Did you know that there are over 600,000 words in English? That's a lot of words, and far more than any human being could ever manage to learn. Even Shakespeare only used around 55,000 different words in all of his works. Mind you, he did actually invent quite a few of them. To get a good mastery of English, you do need to expand your vocabulary as much as possible. The more words you know, the better your English will be.
In this lesson I use a video English lesson that I made in 2010 to teach the difference between made from and made of. It was a valuable lesson back then, and it’s a valuable lesson today, too.
Bernie Madoff died in prison on 14th April 2021 having served just 12 years of a 150-year prison sentence for running the biggest ever Ponzi scheme which defrauded people out of an estimated $65 billion. This English lesson takes a look at the ironic pronunciation of the phrasal verb make off, which means to steal money, and Bernie Madoff's last name which is a homophone with made off. The animation of the Madoff character in the video was done using iClone and Character Creator from Reallusion. I think it is the most realistic animation I have made to date.
In this look at the meat industry, I make extensive use of the passive voice. In this lesson you will be looking at the vocabulary of meat production and livestock such as, baa, beef, bull, butcher, cluck, cow, ewe, hog, lamb, lanolin, leather, milking, moo, mutton, pig, pluck, pork, queen, ram, shear, skin, slaughter, squeal, swine, tan, tom, wool, and woollen. Whenever we learn something new, there is always room for improvement. Here is the Room for Improvement that you have been looking for in your British English studies.
Words like hundred, thousand, million, billion, and trillion cause confusion for students who are not sure if they should use hundreds, thousands, millions, billions, and trillions instead. This lesson will help you to avoid this mistake. It gives you the simple rules to follow and some exercises to help you practice using them. If you have asked a hundred times how to use these words, this microlearning lesson is for you. You should not have to do it hundreds of times before you stop making this common mistake.
In this lesson, we will look at two of my video English lessons, one showing you how homonyms can be the basis for English jokes, and the other looking at the two words minute and minute. If you don’t know why these two words are different, then this lesson is certainly for you. The first video takes just one minute and 216 words to teach you all about the words minute and minute. The other video is a fun joke to help you understand why Tony's pet newt is called Tiny. After you have watched the videos, we will look at some of the more common homographs in English like: bass, bow, close, content, desert, incense, insult, invalid, object, read, row, suspect, tear, wind, and wound.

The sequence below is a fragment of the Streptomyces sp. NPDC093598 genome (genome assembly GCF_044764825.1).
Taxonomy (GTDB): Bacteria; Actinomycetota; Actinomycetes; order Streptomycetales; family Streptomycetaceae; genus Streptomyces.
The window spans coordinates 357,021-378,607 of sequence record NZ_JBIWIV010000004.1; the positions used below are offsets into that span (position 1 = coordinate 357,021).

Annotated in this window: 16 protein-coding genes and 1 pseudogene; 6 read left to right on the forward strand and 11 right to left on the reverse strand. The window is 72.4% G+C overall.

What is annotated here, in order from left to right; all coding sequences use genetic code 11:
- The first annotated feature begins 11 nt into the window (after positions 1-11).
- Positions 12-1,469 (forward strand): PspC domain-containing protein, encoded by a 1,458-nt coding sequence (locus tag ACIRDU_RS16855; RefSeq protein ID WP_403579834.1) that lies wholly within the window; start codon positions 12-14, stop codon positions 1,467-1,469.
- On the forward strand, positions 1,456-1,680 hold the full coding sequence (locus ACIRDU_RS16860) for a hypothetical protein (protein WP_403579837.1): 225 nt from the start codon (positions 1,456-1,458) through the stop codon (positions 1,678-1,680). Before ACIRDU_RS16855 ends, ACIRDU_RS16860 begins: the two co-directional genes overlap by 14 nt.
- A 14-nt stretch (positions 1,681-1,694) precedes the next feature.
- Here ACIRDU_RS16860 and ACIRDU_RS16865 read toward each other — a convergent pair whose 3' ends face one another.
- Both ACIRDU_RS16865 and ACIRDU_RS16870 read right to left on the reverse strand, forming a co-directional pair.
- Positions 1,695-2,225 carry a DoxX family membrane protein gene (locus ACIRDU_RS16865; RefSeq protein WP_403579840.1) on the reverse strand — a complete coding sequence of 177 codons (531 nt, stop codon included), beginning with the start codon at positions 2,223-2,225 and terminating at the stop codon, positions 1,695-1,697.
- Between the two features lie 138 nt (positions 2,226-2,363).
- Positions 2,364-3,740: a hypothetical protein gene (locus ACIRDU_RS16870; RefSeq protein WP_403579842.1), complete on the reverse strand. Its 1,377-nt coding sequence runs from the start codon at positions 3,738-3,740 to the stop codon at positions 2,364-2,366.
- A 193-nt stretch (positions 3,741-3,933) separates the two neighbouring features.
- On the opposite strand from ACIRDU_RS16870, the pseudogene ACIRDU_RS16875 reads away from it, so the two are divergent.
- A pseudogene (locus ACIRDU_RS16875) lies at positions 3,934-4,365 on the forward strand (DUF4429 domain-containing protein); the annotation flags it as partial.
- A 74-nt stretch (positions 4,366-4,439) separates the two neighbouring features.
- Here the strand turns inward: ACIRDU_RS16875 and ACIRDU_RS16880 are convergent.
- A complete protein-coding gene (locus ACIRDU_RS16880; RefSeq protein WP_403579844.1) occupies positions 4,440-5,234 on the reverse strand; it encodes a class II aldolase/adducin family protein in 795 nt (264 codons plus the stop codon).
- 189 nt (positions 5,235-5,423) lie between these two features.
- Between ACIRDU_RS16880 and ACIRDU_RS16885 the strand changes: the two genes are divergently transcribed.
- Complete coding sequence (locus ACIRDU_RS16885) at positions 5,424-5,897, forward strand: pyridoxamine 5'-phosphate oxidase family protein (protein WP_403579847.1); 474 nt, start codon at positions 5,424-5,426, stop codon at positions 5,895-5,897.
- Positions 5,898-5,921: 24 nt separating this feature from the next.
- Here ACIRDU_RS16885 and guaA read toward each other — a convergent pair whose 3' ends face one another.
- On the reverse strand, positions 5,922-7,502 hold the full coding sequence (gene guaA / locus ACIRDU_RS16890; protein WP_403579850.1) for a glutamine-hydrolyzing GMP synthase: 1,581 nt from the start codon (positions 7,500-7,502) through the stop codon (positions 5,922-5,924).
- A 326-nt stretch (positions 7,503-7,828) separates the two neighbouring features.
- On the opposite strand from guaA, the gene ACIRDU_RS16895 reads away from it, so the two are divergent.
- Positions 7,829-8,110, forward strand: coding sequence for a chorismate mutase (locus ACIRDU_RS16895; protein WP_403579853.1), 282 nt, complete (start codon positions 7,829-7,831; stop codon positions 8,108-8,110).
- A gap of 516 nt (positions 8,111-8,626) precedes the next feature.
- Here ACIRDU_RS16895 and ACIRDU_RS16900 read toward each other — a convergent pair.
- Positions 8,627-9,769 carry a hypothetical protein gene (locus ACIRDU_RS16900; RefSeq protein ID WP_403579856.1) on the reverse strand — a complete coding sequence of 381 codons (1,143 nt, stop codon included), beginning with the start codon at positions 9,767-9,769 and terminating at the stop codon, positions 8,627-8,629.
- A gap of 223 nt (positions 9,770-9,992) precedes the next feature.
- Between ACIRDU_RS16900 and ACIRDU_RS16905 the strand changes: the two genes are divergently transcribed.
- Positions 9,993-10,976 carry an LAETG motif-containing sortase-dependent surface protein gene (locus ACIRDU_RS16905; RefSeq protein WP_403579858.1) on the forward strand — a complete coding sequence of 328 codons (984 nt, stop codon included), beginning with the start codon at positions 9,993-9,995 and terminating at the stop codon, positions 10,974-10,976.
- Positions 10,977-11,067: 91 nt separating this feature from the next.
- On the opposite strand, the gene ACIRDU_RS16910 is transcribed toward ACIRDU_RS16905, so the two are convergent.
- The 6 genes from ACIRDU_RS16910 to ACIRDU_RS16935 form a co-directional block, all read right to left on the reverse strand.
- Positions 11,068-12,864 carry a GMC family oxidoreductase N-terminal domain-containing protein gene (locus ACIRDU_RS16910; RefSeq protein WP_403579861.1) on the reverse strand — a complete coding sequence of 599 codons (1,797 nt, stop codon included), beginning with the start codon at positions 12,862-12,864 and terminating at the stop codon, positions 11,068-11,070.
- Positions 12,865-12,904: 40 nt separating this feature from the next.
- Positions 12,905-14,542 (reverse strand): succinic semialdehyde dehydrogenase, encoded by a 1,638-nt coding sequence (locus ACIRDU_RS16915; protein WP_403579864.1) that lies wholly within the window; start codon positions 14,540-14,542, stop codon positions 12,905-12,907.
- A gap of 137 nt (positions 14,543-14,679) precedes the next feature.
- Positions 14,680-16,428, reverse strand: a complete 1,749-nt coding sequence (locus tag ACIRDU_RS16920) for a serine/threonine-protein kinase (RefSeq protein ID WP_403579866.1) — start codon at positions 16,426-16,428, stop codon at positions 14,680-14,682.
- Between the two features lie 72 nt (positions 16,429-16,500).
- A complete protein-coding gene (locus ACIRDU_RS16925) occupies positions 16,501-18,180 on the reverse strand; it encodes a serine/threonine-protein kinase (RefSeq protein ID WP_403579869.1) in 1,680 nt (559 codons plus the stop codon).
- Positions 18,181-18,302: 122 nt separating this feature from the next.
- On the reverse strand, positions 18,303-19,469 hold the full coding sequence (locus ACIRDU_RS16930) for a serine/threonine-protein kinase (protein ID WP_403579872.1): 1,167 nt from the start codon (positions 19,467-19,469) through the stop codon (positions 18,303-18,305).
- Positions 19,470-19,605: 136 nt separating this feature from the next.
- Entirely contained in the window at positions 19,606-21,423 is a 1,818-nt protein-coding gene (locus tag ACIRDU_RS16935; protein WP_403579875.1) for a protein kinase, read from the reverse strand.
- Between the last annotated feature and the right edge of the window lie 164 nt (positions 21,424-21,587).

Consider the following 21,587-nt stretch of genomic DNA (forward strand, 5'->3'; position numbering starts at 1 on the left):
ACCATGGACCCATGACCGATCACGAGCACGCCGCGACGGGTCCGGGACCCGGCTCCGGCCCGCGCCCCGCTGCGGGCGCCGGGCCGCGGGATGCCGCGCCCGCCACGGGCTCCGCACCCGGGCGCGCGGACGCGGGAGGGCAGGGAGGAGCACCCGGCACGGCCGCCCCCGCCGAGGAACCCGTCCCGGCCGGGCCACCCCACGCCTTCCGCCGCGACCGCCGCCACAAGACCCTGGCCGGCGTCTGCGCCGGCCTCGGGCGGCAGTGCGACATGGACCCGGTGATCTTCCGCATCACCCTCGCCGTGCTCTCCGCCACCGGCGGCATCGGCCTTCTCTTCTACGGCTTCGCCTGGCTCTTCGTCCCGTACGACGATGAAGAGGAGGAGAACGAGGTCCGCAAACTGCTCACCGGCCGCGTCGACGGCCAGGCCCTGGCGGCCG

We all seem to be worried these days. We're worried about the coronavirus. We are worried about the effects of the virus on the economy. We are worried about our futures. Worries are a natural human response to circumstances which arise because, unlike most other animals, we are capable not only of agonising over the past, but also of looking into the future and thinking about how things might be. This human curse has a rich vocabulary enabling us to talk about our fears, worries, and concerns with others for, after all, a worry shared is a worry two people have got, and troubles are easier to bear if you know you are not alone in facing them. This lesson aims to help you with some of the vocabulary concerning worries and fears.
Learn some common British English idioms in this video English lesson from Britlish. The idioms are: As plain as the nose on your face, Keep your nose out, Turn your nose up at, Stick your nose in where it’s not wanted, Can’t see further than the end of your nose, Under your nose, Cut off your nose to spite your face, Brown-nose, Put someone’s nose out of joint, No skin off my nose, Look down your nose at, Rub your nose in it, Powder your nose, and Have a nose for.
There is a set of words in English which end in the letters age and which cause pronunciation problems for students. Students see the letter combination age and try to pronounced the ends of these words as the word age. Few of these words do end with age and most end in / ɪdʒ /. This lesson will help you to make sure you always pronounce the words correctly.
Numbers can be difficult for students, particularly big numbers and dates. I have designed this English lesson at the request of Nataliya in Moscow who said that she was having difficulty listening to and transcribing dates and numbers. There are many audio files in this lesson. You can choose to test yourself on British English dates, small numbers, big numbers, and decimal numbers.
We have quite a number of words for offspring, or children, and this lesson aims to show you all the common ones and help you to use them correctly. As well as the names for the young of various common animals, the lessons looks at the words: child, children, baby, young, little one, issue, nipper, fruit of your loins, heir, progeny, offspring, and kids.
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